Mass defections turn Nigeria’s APC into minority party in Senate

first_imgNigeria’s ruling APC party splits in two Nigeria’s ruling party wins key state gubernatorial race Fifteen Nigerian senators quit the ruling All Progressives Congress party on Tuesday, making it a minority in parliament’s upper house and indicating worsening rifts in President Muhammadu Buhari’s political camp months ahead of an election.Fourteen of the 15 lawmakers went to the opposition People’s Democratic Party (PDP), a letter read on the Senate floor stated. Another senator later left the ruling party while parliament was in session.The PDP, which was in power from the start of civilian rule in 1999 until Buhari took office in 2015, said in a tweet that 32 lawmakers in the lower house of parliament, the House of Representatives, had also defected from the APC.The defections may make it harder for Buhari to push through his legislative agenda for the remainder of his first term, and follows the disclosure by a faction of Buhari’s ruling APC party this month that it no longer backs his government.Deepening divisions threaten to split support for Buhari within powerful patronage networks and among voters ahead of a presidential poll scheduled for February 2019 that will decide who runs Africa’s top oil producer.An APC spokesman declined to comment on the defections.Relations between Buhari, lawmakers and some members of his own party have been strained for months with fissures emerging in public over the last few weeks, resulting in the APC split earlier this month and the latest defections.Lawmakers in June issued a series of demands to Buhari including a call for an end to the “systematic harassment and humiliation by the executive of perceived political opponents.”The president’s supporters have previously rejected the accusations leveled against the 75-year-old former military ruler. Buhari said in April that he would seek another term. His candidacy depends on party approval, though that is usually considered to be a formality for the incumbent.Nigeria’s main opposition parties earlier this month agreed to form an alliance to field a joint candidate to contest next year’s presidential election.Atiku Abubakar, a former Nigerian vice president who left the APC late last year, remains the most high profile figure to leave the party. Abubakar told Reuters in May that he hopes to be the PDP’s presidential candidate.Relatedcenter_img Nigeria’s ruling All Progressive Congress party elects new leaderlast_img read more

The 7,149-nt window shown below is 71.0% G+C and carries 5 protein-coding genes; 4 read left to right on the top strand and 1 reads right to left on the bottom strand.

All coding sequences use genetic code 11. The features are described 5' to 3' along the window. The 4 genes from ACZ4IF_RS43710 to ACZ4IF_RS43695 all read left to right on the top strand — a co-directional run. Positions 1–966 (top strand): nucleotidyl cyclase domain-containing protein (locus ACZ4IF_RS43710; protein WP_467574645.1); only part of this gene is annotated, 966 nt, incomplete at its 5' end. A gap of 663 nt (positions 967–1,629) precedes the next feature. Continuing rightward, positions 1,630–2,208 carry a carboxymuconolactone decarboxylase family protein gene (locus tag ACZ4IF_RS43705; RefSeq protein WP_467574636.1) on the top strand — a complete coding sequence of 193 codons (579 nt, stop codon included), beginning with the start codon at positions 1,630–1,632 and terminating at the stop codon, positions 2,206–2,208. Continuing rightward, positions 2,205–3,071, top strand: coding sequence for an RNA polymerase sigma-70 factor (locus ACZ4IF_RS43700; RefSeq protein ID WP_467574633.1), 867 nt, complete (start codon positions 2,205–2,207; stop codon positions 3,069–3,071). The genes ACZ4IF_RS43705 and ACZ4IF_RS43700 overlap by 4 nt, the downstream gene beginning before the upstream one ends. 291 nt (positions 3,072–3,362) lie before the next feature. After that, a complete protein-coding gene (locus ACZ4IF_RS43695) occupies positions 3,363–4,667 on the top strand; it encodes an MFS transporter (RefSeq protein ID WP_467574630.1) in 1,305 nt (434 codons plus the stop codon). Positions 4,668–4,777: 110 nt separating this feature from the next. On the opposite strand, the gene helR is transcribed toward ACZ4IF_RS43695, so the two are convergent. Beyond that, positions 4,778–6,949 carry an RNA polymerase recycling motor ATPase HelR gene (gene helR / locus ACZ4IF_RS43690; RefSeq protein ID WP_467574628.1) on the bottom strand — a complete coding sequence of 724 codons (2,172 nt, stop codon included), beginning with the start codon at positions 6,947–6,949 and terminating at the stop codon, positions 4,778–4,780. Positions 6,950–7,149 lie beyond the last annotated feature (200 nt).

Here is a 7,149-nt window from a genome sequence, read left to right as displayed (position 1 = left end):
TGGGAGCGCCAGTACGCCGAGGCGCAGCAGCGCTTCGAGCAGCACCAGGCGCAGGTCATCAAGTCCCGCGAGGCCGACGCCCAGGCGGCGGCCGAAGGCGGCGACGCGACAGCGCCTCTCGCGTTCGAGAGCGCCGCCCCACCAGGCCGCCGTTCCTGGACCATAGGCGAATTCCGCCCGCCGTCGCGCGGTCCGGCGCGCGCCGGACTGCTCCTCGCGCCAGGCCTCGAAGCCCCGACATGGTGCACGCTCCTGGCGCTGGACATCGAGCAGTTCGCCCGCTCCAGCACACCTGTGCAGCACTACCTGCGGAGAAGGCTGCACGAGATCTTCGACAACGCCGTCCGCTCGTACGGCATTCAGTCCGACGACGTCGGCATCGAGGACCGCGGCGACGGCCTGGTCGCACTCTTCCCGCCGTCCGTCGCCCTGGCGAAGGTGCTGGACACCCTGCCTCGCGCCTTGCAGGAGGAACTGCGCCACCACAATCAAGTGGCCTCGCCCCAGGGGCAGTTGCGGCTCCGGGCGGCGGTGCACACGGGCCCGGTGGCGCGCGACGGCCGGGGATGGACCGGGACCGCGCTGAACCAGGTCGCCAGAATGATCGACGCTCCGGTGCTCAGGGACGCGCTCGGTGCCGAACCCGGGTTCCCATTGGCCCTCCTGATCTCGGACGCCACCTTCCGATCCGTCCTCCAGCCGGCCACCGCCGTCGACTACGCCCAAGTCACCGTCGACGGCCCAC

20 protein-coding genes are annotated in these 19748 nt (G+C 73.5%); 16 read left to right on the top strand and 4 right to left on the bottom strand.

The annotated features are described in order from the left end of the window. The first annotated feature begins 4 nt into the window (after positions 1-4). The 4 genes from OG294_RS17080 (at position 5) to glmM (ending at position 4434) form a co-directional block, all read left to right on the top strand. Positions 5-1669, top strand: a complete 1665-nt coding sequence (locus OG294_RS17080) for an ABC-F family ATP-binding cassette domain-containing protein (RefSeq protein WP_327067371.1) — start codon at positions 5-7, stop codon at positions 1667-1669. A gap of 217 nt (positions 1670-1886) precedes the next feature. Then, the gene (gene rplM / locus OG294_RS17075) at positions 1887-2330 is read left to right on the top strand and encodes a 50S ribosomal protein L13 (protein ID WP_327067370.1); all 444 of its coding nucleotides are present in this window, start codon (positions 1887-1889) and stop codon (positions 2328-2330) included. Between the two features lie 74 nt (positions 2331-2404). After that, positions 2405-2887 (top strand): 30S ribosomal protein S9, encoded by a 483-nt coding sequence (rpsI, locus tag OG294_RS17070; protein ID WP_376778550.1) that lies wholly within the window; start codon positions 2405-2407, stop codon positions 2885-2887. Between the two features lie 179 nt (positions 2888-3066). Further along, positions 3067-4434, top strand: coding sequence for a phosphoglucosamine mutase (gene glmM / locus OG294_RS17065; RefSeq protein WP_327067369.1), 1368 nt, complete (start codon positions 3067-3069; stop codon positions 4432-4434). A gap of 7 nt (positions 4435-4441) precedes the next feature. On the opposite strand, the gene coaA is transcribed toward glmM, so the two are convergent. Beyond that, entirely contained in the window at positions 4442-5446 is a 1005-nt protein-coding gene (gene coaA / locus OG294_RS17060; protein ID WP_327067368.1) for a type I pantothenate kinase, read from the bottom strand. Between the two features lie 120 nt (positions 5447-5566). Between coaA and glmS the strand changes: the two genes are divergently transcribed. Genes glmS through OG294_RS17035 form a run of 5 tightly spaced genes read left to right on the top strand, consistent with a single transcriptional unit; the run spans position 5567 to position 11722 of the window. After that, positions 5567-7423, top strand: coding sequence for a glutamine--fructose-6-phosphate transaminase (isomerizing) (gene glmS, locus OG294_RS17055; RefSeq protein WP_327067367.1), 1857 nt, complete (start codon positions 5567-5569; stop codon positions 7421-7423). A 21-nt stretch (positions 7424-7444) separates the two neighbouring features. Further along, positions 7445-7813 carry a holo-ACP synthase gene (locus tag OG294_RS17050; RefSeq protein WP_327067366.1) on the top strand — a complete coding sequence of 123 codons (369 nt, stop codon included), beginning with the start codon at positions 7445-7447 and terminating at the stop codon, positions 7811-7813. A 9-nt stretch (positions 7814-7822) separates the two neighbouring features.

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Decriminalising possession of small amounts of marijuana

first_imgRegards,Clinton UrlingSociety of Marijuana Advocates for Reform and Treatment (SMART) Dear Editor,The current legal regime, as contained in the “Narcotic Drugs and Psychotropic Substances (control) Act”, against the possession of small amounts of marijuana, attempts to prevent a low quantum of harm to society at a very high cost. In other words, the costs imposed on the health care and welfare systems by marijuana use are negligible compared to the costs associated with enforcing current marijuana possession laws.Specifically, the provisions that mandate imprisonment as punishment are not appropriate in the circumstances. The societal interest in prohibiting marijuana possession must take into account, one the one hand, the burden that marijuana use imposes on the health care system, and, on the other, the costs incurred by society because of enforcing the current laws. A cursory observation shows that the costs imposed on the health care system by marijuana are negligible compared to the costs associated with enforcing the current imprisonment regime. While this opinion is based on observations, the State, via the Parliament, should fund and commission empirical studies to ascertain the extent of this, so as to be guided accordingly and act proportionately with respect to the penalties imposed.Additionally, it can be argued that the current laws stand in violation of the harm principle and civil liberties of individuals. As postulated by John Stuart Mill in his seminal work On Liberty: “The only purpose for which power can be rightfully exercised over any member of a civilised community, against his will, is to prevent harm to others.” In this regard, a criminal sanction of imprisonment should be reserved for those whose conduct causes a risk of harm to others and infringes on the rights or freedoms of other individuals.  The choice of using marijuana is a strictly personal decision, because it is the individual who suffers the change in perception, mood and state of consciousness brought about by the use of marijuana. It is the individual who deals with the consequences of his or her decision, without disturbing or affecting the rest of society. This becomes more so admissible when taken together with the establishment of similar legislation as the recently signed Tobacco Control Bill that prohibits public smoking.It is time that our policymakers enact legislation to decriminalize the possession of small amounts of marijuana.last_img read more

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